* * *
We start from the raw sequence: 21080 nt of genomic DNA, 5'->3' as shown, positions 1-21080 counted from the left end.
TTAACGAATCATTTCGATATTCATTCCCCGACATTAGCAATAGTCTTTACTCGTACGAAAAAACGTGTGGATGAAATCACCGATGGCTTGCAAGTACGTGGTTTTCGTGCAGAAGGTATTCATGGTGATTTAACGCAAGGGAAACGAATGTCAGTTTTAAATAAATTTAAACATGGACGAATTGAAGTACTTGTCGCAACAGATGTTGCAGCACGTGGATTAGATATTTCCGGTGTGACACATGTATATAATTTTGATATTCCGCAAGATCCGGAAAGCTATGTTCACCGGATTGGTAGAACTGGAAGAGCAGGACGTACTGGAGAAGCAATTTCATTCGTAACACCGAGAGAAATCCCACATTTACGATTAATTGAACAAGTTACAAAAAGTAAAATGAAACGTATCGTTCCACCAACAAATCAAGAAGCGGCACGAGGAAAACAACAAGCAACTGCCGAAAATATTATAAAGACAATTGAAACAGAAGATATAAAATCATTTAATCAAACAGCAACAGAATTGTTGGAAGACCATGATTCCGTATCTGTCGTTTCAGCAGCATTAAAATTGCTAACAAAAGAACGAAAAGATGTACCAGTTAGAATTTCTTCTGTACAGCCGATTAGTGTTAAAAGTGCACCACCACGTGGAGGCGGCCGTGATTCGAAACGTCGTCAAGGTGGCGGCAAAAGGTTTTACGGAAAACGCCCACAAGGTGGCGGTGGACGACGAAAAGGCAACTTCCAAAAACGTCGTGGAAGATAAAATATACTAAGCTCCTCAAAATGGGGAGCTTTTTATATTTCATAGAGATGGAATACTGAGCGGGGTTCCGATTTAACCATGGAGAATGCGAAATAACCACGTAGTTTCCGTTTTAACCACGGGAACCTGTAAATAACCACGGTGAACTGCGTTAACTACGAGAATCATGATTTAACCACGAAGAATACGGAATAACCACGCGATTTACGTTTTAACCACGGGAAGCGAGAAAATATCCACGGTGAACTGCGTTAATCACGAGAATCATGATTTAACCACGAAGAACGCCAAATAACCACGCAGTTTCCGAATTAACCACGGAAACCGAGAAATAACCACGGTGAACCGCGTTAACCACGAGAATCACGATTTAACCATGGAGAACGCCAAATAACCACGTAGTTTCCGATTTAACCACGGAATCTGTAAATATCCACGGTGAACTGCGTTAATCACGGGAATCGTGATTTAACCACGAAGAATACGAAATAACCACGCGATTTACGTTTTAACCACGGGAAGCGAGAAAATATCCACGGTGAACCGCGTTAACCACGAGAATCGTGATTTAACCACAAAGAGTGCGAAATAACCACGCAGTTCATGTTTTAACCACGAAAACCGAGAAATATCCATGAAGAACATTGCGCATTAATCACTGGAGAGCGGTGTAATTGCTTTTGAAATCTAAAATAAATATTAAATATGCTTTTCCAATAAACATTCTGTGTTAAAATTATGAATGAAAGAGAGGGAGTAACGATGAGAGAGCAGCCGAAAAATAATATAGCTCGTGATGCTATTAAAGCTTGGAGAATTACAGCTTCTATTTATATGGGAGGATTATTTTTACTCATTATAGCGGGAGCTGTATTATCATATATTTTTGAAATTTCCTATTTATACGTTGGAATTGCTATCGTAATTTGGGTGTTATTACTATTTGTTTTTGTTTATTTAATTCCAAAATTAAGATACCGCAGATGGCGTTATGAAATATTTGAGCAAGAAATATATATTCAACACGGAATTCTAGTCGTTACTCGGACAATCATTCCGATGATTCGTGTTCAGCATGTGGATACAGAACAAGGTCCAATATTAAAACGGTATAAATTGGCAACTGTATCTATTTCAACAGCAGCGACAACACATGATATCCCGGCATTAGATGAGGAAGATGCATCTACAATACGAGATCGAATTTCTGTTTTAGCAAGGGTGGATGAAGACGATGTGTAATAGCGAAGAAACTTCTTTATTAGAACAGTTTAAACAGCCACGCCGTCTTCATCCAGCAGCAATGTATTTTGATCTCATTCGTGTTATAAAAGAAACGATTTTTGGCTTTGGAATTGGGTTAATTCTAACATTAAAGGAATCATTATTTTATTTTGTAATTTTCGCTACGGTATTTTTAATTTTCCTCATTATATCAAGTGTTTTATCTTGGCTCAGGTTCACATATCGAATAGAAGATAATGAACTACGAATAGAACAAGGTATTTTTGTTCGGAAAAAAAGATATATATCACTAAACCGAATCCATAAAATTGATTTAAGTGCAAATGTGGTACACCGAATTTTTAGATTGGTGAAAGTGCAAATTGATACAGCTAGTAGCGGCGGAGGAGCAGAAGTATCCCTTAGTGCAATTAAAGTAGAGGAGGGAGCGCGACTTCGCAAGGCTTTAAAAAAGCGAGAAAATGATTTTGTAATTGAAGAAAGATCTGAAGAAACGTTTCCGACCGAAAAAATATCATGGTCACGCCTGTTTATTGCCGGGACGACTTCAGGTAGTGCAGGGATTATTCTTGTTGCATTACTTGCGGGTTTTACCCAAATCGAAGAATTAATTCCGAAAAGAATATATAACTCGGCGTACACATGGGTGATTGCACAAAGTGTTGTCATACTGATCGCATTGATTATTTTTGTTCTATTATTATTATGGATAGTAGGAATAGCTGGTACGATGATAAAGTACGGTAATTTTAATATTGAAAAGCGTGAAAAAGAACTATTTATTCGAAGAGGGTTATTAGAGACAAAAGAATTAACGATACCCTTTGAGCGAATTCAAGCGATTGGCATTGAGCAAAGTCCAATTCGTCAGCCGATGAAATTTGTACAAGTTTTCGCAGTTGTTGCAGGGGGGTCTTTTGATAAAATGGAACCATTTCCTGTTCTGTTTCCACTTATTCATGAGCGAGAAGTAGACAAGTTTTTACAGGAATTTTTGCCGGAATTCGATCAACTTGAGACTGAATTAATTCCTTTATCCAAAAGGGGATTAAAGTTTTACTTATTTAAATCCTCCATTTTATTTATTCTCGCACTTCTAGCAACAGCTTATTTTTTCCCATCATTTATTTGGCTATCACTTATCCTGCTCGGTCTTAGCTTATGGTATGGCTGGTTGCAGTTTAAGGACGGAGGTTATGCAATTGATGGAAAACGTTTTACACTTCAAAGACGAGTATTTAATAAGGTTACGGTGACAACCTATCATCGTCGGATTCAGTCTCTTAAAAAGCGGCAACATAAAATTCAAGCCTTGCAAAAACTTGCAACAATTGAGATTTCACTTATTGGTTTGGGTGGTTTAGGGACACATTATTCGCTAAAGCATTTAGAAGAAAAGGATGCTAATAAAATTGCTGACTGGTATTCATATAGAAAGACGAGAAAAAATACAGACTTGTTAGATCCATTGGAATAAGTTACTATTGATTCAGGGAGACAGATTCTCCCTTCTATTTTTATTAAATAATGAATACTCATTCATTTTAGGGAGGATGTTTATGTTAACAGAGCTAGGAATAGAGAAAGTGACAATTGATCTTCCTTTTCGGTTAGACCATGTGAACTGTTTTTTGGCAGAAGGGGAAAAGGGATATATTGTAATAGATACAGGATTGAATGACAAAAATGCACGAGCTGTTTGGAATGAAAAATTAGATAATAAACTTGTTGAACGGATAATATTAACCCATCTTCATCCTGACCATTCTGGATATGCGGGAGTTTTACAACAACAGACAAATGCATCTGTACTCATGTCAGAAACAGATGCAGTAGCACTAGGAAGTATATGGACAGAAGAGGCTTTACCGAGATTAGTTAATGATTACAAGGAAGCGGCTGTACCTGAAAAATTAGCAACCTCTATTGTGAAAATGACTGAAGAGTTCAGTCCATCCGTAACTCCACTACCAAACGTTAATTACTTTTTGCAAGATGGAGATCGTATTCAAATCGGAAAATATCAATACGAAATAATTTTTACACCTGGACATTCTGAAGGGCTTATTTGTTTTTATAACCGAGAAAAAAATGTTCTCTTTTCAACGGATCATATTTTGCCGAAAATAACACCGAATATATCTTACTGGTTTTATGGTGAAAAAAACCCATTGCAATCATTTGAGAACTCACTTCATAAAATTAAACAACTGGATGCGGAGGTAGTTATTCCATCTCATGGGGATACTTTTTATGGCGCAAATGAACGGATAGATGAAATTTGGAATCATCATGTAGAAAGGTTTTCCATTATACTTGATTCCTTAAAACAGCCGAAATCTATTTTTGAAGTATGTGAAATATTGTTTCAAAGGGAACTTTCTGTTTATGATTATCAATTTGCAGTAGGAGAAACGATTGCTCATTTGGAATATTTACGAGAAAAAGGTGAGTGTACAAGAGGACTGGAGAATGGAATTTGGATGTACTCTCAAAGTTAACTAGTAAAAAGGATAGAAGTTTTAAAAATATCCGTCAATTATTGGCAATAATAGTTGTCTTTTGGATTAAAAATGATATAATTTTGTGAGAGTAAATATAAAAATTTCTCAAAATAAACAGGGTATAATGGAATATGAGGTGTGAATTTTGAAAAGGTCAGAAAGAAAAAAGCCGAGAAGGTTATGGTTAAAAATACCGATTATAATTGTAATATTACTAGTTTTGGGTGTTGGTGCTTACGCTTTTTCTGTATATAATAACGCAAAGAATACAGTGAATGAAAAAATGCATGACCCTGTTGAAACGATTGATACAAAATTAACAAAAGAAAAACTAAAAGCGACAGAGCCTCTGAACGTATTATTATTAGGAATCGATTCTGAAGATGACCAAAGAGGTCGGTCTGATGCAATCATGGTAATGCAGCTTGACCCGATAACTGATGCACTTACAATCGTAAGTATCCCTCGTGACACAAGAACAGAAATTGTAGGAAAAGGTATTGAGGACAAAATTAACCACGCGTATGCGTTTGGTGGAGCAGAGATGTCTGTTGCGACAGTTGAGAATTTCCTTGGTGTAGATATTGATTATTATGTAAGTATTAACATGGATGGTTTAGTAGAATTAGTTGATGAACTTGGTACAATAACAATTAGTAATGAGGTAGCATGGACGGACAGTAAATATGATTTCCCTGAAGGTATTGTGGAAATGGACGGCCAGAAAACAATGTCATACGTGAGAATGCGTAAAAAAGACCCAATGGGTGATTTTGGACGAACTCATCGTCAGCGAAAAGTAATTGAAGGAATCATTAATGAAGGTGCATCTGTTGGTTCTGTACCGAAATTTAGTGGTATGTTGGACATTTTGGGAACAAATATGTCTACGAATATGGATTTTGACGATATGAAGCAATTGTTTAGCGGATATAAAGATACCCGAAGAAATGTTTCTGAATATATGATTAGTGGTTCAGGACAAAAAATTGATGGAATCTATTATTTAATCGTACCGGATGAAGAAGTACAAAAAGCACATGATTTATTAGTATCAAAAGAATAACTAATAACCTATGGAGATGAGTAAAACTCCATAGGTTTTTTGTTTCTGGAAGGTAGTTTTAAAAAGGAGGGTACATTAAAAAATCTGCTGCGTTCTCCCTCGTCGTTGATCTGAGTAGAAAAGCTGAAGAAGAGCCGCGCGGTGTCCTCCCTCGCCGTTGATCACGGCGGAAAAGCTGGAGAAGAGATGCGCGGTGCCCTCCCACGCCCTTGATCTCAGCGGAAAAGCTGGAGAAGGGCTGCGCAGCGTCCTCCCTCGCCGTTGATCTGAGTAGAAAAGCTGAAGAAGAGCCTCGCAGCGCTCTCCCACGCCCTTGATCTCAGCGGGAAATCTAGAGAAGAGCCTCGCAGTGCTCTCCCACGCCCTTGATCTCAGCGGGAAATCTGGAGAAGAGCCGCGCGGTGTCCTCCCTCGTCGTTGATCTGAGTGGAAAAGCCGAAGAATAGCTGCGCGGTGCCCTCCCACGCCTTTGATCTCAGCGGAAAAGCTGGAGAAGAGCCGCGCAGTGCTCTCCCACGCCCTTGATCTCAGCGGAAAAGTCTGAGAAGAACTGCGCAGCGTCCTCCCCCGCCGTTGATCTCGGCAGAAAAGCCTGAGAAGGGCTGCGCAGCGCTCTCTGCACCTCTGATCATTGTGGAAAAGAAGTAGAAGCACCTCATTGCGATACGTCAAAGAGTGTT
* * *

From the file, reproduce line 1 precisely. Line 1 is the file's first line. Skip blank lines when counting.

We start from the raw sequence: 21080 nt of genomic DNA, 5'->3' as shown, positions 1-21080 counted from the left end.